Where are the nine?
By: Martin Bell
How about a word or two on behalf of the nine lepers who did not return to give thanks? The Gospel reads something like this: there were ten lepers cleansed and one of them – just one of the – when he saw he was healed, turned back and in a loud voice glorified God and fell down on his face at Jesus’ feet, giving him thanks.
And Jesus answered saying, “Were there not ten cleansed? But where are the nine?”
Ten lepers were cleansed and one of them returned to give thanks. That must be a nice thing to be able to do.
What about the others? It’s simple, really. One of them was frightened – that’s all. He didn’t understand what had happened and it frightened him. So he looked for a place to hide. Jesus scared him.
A second was offended because he had not been required to do something difficult before he could be healed. It was all too easy. He had expected months, maybe years, of fasting and prayer and washing and righteous living to be the requirement. But he had done none of this. He had not earned his reward. His motto was, “you get what you pay for.” and so Jesus offended him.
The third realized too late that he had not really wanted to be cleansed. That he did not know what to do or how to live or even who he was without leprosy. Although it had been his fervent plea to be healed, he now began to see how much he needed his leprosy and consequently how necessary it had been in defining him as a person. Jesus had taken away his identity.
It is difficult to explain the reason why the fourth leper did not return to give thanks. Perhaps, it is because it is such a simple reason – and perhaps because we very nearly tread on holy ground even to talk about it. In a word, the fourth leper did not return because, in his delirium of joy, he forgot. He forgot. That’s all, he was so happy, he forgot.
The fifth leper was unable to say thank you anymore to anybody. There is something that happens to a man who must beg and who is shunned by his fellows, and who is grudgingly thrown a few coins and who is always – in the midst of such an existence and in the face of such treatment (perhaps even because of such treatment, for instance, the few coins) – expected to say thank you. He just doesn’t say thank you any more to anybody – not even Jesus.
The sixth leper was a woman – a mother who had been separated from her family for eleven years because of the leprosy. She was now free to rejoin her husband and her children. She did not return to give thanks because she was hurrying home. Like a wild animal released from captivity, she had been freed by Jesus. And like the animal, she simply went straight home.
The seventh didn’t believe that Jesus had anything to do with the cleaning. He knew that healing had taken place, but why and how were the questions. Certainly he did not believe in hocus pocus, magic, miracles – any of that. There was a perfectly intelligible explanation of what had happened, but it didn’t have anything to do with Jesus. He didn’t return to give thank because Jesus had nothing to do with the healing events.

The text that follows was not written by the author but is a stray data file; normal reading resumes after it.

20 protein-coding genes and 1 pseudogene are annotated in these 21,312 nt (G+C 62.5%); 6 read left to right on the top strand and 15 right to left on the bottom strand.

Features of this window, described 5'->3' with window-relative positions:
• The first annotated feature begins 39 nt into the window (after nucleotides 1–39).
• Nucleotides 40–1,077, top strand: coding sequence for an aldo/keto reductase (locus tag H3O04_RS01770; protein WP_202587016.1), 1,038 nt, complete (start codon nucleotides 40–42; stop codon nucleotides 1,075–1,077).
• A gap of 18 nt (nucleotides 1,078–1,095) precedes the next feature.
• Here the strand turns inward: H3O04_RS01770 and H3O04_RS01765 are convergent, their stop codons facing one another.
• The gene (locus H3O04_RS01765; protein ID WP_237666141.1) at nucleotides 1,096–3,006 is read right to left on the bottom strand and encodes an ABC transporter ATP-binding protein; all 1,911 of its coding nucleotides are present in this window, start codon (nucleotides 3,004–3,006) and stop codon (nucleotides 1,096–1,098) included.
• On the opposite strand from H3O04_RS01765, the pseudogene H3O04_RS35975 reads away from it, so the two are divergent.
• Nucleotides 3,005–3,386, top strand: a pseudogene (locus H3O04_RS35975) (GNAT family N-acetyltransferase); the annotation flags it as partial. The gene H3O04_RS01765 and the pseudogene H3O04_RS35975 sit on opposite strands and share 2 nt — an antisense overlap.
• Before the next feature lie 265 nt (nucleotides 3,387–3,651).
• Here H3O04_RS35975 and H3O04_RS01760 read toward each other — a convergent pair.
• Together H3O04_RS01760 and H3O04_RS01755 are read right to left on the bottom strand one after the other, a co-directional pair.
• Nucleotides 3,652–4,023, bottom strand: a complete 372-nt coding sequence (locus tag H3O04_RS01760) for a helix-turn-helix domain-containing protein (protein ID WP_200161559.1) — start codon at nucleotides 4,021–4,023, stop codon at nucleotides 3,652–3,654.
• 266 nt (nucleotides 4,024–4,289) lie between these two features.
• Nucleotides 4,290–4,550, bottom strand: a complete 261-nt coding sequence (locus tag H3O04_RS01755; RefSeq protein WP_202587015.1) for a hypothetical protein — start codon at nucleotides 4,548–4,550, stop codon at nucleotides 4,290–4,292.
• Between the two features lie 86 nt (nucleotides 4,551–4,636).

The eighth leper did not return precisely because he did believe that Jesus had healed him – that the Kingdom of God was here and the Messiah had arrived. To return to give thanks when the Kingdom of God was so close at hand – unheard of! And so he ran to publish the news!
What shall I say about the ninth leper? What he was his experience? Why didn’t he return? I don’t know the answer to either of those questions. All I know is that he showed himself to the priest and immediately was cleansed. He then stood still for a moment and smiled. The priest reports that the ninth leper gave two utterances. First he said, “So!” And then, “Ah, yes!” Without another word he walked away. His eyes blazed fire but his shoulders sagged as if under a great burden. The air around him was silent…
Ten were cleansed and only one returned. It must be nice to be able to do that. What shall I say now – that the real point is not the one returned but that ten were cleansed? You already know that. That condemnation is easier than investigation – that if we take the time to investigate the reasons why people act as they do, we would find that they have to act the way that they do and that such action in light of the circumstances is quite understandable and totally forgivable and even completely reasonable and just as it should be? You already know that.
What then shall I say? That it is good to give thanks? Yes. That it is understandable not to give thanks? Yes. That God does not heal people and than stand around just waiting for us to say thank you and then get angry and have his feelings hurt if we don’t. Yes, that’s true. Which is the same thing as saying – no he certainly doesn’t.
But what of the nine? They are on the way home, hiding in fear, refusing to believe, offended at what they call cheep grace, so happy they forgot, lost without their leprosy, unable to say thank you ever again, publishing the news of the coming Kingdom – God, who knows where they are! The point is this: Jesus does. He knows where they are. First he says to the leper who did return, “Arise, go they way” and then he goes on his own way – with a strange smile on his lips.
But where are the nine? Don’t you see it in his eyes? He knows where they are. He knew all along. Without another word, Jesus walks away. His eyes blaze fire and his shoulders sag as if under a great burden. The air around him is silent…